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Genetic Links Between Type 2 Diabetes and Gut Disorders Uncovered

insulin pen, diabetic measurement tools and pills on orange background.
Credit: Towfiqu barbhuiya / Unsplash.
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Researchers at Edith Cowan University's (ECU's) Centre for Precision Health have uncovered a significant genetic connection between Type 2 Diabetes and certain gut disorders, which could pave the way for more effective therapies.


The research found that gut disorders like stomach ulcers, irritable bowel syndrome and acid reflux could share similar biological origins with Type 2 Diabetes, meaning that some of the same genes played a role in these conditions.


"Prior studies have suggested a connection between these conditions, and although the mechanisms remain unclear, reports associating gut conditions with diabetic complications underscore the substantial impact of their coexistence on health outcomes," said lead researcher Dr. Emmanuel Adewuyi.

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"Our study employs a genetic approach to unravel the intricate relationships of these seemingly unrelated conditions. By uncovering their genetic underpinnings, we have laid the foundation for targeted treatment and personalised care. I am optimistic about its potential to enhance the lives of millions, worldwide".


Diabetes has reached pandemic proportions with over 536 million people globally living with the disease by 2021, and with the illness resulting in more than 6.7 million mortalities. Type 2 Diabetes accounts for between 90% to 95% of all cases of diabetes.


The co-occurrence of Type 2 Diabetes and gut disorders can speed up disease progression and increase healthcare costs, leading to complex management plans and poorer quality of life for patients.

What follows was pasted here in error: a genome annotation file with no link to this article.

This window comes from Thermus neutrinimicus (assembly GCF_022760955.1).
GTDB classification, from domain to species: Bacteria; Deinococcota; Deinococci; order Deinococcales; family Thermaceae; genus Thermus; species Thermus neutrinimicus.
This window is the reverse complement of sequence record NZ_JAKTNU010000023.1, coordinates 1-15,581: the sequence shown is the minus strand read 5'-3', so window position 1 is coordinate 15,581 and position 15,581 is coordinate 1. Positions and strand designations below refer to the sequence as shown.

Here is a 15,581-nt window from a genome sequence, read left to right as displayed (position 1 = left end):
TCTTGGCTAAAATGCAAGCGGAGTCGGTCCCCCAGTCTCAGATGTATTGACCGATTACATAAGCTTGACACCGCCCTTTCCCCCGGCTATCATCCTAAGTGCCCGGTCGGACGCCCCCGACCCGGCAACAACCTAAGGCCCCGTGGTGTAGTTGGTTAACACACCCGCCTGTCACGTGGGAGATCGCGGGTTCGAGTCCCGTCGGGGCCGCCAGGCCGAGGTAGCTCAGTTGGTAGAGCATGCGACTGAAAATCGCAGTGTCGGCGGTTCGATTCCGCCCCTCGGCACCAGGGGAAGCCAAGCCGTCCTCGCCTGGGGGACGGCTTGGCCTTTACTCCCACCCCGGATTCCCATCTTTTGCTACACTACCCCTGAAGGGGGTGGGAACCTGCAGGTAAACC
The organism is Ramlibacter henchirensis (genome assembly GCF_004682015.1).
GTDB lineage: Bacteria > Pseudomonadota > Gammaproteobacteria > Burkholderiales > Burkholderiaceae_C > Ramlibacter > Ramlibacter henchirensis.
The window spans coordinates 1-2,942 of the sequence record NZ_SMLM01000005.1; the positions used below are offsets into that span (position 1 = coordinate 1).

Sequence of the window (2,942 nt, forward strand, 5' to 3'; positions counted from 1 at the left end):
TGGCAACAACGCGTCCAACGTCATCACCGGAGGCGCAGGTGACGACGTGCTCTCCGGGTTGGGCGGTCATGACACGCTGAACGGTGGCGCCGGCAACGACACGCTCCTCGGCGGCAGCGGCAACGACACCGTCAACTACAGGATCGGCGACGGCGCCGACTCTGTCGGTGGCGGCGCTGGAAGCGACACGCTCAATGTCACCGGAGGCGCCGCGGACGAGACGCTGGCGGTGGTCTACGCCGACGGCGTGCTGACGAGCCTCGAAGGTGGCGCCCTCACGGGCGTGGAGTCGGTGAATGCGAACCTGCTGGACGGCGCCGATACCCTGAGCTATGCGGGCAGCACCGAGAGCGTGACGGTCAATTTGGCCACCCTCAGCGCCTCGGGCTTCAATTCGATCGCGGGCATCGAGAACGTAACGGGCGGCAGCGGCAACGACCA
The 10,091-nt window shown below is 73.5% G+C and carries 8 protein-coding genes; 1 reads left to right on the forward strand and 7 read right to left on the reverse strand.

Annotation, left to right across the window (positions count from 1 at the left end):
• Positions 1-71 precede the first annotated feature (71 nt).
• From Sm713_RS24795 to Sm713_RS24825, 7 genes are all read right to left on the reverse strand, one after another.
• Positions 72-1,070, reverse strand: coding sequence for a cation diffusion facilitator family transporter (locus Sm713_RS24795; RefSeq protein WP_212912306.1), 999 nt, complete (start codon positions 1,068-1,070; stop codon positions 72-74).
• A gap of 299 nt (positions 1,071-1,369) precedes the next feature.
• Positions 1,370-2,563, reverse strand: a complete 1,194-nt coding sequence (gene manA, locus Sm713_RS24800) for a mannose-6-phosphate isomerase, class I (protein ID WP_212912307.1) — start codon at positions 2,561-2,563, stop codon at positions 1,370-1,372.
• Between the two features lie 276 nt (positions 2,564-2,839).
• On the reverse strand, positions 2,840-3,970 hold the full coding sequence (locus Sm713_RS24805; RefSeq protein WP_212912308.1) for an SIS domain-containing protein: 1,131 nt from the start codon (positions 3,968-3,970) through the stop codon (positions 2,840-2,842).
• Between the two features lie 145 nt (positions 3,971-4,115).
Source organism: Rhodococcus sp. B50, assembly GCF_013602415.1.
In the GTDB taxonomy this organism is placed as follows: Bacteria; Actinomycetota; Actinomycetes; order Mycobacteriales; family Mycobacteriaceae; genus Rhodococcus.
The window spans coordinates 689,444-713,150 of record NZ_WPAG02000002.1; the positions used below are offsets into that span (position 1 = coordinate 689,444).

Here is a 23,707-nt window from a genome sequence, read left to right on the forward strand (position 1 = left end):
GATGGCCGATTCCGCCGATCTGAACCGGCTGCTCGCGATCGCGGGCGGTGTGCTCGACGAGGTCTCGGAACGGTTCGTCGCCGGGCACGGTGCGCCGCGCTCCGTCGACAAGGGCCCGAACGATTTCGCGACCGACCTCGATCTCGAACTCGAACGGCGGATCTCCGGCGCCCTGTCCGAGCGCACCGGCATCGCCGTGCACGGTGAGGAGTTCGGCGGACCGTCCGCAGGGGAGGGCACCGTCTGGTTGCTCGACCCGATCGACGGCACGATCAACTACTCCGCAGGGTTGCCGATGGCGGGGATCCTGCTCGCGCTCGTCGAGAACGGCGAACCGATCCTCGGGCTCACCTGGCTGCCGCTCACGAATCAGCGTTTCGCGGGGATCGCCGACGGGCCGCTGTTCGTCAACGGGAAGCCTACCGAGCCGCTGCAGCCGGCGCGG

This co-occurrence could also contribute to the actual development of these disorders through shared genetics mechanisms and biological processes or causal relationships.


Surprisingly, however, unlike the other gut conditions, the study found no genetic connection between Type 2 Diabetes and inflammatory bowel disease (IBD), showcasing the complexities of these conditions.


Dr Adewuyi noted that understanding the relationship between Type 2 Diabetes and gut disorders could advance knowledge of their underlying biological mechanisms, identify targets for further investigation, and provide opportunities for treatment development, evidence-based clinical decisions, or precision prevention strategies.


"This research marks another significant milestone in our Centre's statistical genetics research program that seeks to unravel the intricate relationships across many of today's major health conditions," Professor Simon Laws, Director of the Centre for Precision Health and supervisor of the study remarked.


"By delving into the genetic architecture of Type 2 Diabetes and various gut disorders, we have uncovered novel insights that could pave the way for more effective therapeutic strategies. Deciphering the underlying mechanisms linking these conditions has the potential to lead to improvements in patient care and outcomes."


Researchers say further research will be essential to translate these findings into tangible benefits for patients worldwide.


Reference: Adewuyi EO, Porter T, O’Brien EK, Olaniru O, Verdile G, Laws SM. Genome-wide cross-disease analyses highlight causality and shared biological pathways of type 2 diabetes with gastrointestinal disorders. Comm Biol. 2024;7(1):643. doi: 10.1038/s42003-024-06333-z


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